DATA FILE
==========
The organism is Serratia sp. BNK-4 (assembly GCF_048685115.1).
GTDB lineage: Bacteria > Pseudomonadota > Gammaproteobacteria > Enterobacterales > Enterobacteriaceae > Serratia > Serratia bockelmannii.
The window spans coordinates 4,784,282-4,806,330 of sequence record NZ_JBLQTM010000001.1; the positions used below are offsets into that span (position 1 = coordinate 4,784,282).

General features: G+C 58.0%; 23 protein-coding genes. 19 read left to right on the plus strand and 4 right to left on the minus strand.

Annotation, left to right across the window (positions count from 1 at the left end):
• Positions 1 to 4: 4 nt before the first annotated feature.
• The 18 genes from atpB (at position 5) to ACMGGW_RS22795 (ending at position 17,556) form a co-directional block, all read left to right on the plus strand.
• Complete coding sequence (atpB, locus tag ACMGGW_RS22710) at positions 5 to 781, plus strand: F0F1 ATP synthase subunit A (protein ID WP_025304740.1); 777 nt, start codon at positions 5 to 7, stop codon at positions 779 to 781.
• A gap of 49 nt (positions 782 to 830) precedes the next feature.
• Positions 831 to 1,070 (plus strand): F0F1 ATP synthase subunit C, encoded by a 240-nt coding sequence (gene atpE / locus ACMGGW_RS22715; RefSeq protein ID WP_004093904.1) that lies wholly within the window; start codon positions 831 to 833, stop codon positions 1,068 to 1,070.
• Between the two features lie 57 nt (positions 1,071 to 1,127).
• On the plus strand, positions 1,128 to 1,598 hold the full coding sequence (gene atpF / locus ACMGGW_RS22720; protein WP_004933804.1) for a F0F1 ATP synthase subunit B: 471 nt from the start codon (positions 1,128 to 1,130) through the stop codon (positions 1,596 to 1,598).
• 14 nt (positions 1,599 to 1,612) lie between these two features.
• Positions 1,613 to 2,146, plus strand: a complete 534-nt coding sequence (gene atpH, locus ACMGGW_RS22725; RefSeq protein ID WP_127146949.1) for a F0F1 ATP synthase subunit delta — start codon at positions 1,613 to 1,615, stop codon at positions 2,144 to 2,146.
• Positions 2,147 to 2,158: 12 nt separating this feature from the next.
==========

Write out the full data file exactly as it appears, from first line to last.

The organism is Serratia sp. BNK-4 (assembly GCF_048685115.1).
GTDB lineage: Bacteria > Pseudomonadota > Gammaproteobacteria > Enterobacterales > Enterobacteriaceae > Serratia > Serratia bockelmannii.
The window spans coordinates 4,784,282-4,806,330 of sequence record NZ_JBLQTM010000001.1; the positions used below are offsets into that span (position 1 = coordinate 4,784,282).

General features: G+C 58.0%; 23 protein-coding genes. 19 read left to right on the plus strand and 4 right to left on the minus strand.

Annotation, left to right across the window (positions count from 1 at the left end):
• Positions 1 to 4: 4 nt before the first annotated feature.
• The 18 genes from atpB (at position 5) to ACMGGW_RS22795 (ending at position 17,556) form a co-directional block, all read left to right on the plus strand.
• Complete coding sequence (atpB, locus tag ACMGGW_RS22710) at positions 5 to 781, plus strand: F0F1 ATP synthase subunit A (protein ID WP_025304740.1); 777 nt, start codon at positions 5 to 7, stop codon at positions 779 to 781.
• A gap of 49 nt (positions 782 to 830) precedes the next feature.
• Positions 831 to 1,070 (plus strand): F0F1 ATP synthase subunit C, encoded by a 240-nt coding sequence (gene atpE / locus ACMGGW_RS22715; RefSeq protein ID WP_004093904.1) that lies wholly within the window; start codon positions 831 to 833, stop codon positions 1,068 to 1,070.
• Between the two features lie 57 nt (positions 1,071 to 1,127).
• On the plus strand, positions 1,128 to 1,598 hold the full coding sequence (gene atpF / locus ACMGGW_RS22720; protein WP_004933804.1) for a F0F1 ATP synthase subunit B: 471 nt from the start codon (positions 1,128 to 1,130) through the stop codon (positions 1,596 to 1,598).
• 14 nt (positions 1,599 to 1,612) lie between these two features.
• Positions 1,613 to 2,146, plus strand: a complete 534-nt coding sequence (gene atpH, locus ACMGGW_RS22725; RefSeq protein ID WP_127146949.1) for a F0F1 ATP synthase subunit delta — start codon at positions 1,613 to 1,615, stop codon at positions 2,144 to 2,146.
• Positions 2,147 to 2,158: 12 nt separating this feature from the next.